Common name: Gudgeon
Latin name: Gobio gobio
Family: Cyprinidae

Description and Habitat of Gudgeon:
Gudgeon are sometimes mistaken for small baby Barbel but can very easily be identified. The gudgeon has two barbules ( one barbule either side of its mouth ) as opposed to the barbel which has four and the stone loach which has six barbules. Gudgeon are bottom feeders and these barbules are used to search for food on the river bed ( lake, canal, or water it lives). It has a rounded, elongated body with a slightly flattened belly and rather large scale less head with an under slung mouth with thick lips. Both dorsal and anal fins are short and heavily spotted. Coloration of the gudgeon is silvery blue or greeny brown on the back with a row of large, dark spots on the yellowish flanks.
Predominantly found in rivers or fast moving streams, the gudgeon can be found in most waters across England and Wales, but they are rather scarce in Scotland due probably to the different water quality. Gudgeon are noted as preferring the faster running waters with a gravel bottom where they search for food. They are a shoal fish often found in large shoals. Catch one and your likely to catch many more. Being rather easy to catch the gudgeon is a good fish to target when teaching beginners to fish. Fished for on the bottom with light tackle using the humble maggot for bait they fight reasonably well for their size. The gudgeon has saved many a match angler from blanking on hard days. Gudgeon feed on bottom dwelling organisms and a variety of invertebrates and insect larvae such as midge, caddis-fly, bloodworm, may-fly larvae, crustaceans and molluscs.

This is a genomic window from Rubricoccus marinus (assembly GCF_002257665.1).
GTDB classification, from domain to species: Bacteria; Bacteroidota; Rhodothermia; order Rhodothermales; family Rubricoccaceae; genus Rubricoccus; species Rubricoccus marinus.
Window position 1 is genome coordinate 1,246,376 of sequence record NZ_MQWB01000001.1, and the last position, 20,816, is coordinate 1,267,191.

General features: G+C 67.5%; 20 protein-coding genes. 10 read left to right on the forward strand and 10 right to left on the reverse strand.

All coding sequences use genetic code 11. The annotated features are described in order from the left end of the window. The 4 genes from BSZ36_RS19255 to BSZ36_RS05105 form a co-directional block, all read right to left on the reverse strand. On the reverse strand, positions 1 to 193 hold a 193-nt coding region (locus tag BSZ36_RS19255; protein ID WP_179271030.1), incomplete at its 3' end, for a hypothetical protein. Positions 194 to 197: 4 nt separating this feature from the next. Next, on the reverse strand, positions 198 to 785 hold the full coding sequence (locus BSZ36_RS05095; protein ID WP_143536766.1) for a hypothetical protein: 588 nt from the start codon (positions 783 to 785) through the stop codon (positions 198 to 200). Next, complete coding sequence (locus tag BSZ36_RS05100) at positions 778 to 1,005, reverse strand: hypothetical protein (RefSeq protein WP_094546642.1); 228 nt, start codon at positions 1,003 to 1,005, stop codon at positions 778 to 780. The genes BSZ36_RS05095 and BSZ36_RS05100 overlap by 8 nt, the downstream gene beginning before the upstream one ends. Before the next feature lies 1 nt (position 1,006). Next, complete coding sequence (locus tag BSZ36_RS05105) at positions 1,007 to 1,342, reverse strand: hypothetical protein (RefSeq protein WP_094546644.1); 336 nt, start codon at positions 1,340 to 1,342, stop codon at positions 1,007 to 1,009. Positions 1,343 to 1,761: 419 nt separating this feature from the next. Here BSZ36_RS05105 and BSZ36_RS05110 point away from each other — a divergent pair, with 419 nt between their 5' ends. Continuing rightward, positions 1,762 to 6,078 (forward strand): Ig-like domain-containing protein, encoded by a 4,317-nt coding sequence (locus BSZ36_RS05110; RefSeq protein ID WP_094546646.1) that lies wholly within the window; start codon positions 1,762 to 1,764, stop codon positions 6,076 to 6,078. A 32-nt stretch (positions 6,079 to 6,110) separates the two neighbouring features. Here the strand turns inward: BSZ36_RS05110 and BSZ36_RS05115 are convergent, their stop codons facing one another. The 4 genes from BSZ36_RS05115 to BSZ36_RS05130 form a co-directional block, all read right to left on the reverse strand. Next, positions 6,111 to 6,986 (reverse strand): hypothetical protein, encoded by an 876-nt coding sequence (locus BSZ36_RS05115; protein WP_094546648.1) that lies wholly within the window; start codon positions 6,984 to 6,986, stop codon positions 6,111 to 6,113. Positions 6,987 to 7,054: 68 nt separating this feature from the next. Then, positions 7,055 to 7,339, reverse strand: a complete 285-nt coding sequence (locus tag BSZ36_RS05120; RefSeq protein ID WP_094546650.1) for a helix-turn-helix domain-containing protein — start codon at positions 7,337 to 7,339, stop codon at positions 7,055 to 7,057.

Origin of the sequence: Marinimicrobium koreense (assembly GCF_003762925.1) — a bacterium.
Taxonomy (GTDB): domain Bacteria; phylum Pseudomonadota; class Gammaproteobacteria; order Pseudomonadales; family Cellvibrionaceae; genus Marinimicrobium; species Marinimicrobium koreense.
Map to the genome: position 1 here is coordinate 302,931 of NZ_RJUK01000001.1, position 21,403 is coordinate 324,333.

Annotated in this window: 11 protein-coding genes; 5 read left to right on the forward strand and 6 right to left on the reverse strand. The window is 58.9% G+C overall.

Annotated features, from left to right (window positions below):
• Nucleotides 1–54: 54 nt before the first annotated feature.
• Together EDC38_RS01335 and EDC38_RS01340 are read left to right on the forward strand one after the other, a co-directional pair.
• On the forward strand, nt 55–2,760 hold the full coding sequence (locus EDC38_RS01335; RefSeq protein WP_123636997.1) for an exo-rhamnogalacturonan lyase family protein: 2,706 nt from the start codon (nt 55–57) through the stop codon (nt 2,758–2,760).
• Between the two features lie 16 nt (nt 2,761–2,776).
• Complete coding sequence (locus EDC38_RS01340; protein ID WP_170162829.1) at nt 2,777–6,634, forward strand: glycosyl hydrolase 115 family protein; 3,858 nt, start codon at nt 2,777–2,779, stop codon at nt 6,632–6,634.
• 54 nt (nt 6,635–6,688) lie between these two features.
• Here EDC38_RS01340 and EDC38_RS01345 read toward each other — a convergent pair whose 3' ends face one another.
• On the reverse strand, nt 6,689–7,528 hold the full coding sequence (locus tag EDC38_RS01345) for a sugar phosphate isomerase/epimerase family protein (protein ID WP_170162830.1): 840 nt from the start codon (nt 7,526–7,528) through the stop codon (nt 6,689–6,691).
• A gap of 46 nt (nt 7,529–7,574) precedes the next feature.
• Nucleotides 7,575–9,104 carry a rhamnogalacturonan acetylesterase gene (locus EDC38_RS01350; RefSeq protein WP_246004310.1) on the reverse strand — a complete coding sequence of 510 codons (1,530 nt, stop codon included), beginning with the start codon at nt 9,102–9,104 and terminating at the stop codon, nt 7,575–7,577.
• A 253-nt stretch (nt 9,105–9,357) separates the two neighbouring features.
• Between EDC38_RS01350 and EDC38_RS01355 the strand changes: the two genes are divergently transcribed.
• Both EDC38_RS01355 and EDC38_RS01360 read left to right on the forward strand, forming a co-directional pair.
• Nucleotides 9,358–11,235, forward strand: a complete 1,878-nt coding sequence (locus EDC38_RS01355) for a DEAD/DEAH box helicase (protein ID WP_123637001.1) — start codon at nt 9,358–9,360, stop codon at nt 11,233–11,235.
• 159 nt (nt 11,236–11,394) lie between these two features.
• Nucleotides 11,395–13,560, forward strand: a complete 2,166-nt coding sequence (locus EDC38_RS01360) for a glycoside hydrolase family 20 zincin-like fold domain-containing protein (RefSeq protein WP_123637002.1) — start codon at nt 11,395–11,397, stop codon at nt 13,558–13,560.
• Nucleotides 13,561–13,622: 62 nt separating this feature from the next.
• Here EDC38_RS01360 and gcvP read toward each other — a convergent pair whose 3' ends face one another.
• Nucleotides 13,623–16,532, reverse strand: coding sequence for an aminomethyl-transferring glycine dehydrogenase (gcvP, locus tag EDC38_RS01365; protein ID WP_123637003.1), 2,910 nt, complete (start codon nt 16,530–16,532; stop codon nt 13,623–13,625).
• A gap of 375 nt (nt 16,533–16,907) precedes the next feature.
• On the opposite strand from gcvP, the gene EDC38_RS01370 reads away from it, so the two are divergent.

The fish rarely grow to more than six or seven inches in length and maturity is reached in the second to third year. They spawn in the early summer between April and July in shallow water at night and usually over sandy gravel. The Compleat Angler, by Izaak Walton 1653 The fourth day-continued Of the Gudgeon, the Ruffe, and the Bleak Chapter XV "The GUDGEON is reputed a fish of excellent taste, and to be very wholesome: he is of a fine shape, of a silver colour, and beautified with black spots both on his body and tail. He breeds two or three times in the year, and always in summer. He is commended for a fish of excellent nourishment: the Germans call him Groundling., by reason of his feeding on the ground; and he there feasts himself in sharp streams, and on the gravel. He and the barbel both feed so, and do not hunt for flies at any time, as most other fishes do: he is a most excellent fish to enter a young angler, being easy to be taken with a small red-worm, on or near to the ground.
He is one of those leather-mouthed fish that has his teeth in his throat, and will hardly be lost off from the hook if he be once strucken. They be usually scattered up and down every river in the shallows, in the heat of summer; but in autumn, when the weeds begin to grow sour and rot, and the weather colder, then they gather together, and get into the deep parts of the water, and are to be fished for there with your hook always touching the ground, if you fish for him with a float, or with a cork; but many will fish for the Gudgeon by hand, with a running-line upon the ground, without a cork, as a trout is fished for; and it is an excellent way, if you have a gentle rod and as gentle a hand."

Fishing Methods for catching Gudgeon:
Any method can be adopted for catching gudgeon but fishing with light tackle is more productive and more fun. Try float fishing with maggot or any of the baits listed below on or just off the bottom. Once you start catching keep the fish interested by loose feeding. Groundbait can also be used but make sure this is mixed so that is sinks to the bottom before breaking up or you may disperse the shoal.

Baits for catching Gudgeon:
Maggot, caster, red worm, brandling, pieces of worm, small pieces of bread, bread punch, bloodworm - ( although I consider buying bloodworm as bait for general gudgeon fishing to be expensive )

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